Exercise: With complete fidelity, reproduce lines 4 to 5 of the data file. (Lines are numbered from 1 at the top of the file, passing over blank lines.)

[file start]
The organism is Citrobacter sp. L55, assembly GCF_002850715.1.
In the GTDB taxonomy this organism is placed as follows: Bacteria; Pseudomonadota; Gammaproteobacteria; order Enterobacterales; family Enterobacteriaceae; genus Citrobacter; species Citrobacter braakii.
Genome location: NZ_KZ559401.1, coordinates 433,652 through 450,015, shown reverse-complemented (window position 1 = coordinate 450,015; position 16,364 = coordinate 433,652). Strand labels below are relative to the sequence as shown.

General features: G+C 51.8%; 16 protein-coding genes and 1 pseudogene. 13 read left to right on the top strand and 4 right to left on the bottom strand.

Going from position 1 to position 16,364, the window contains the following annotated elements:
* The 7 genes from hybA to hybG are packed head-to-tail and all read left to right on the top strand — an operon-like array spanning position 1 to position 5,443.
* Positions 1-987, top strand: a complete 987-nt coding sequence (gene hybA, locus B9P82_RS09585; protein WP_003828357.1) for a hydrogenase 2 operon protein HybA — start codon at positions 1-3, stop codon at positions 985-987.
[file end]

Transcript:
General features: G+C 51.8%; 16 protein-coding genes and 1 pseudogene. 13 read left to right on the top strand and 4 right to left on the bottom strand.

Going from position 1 to position 16,364, the window contains the following annotated elements: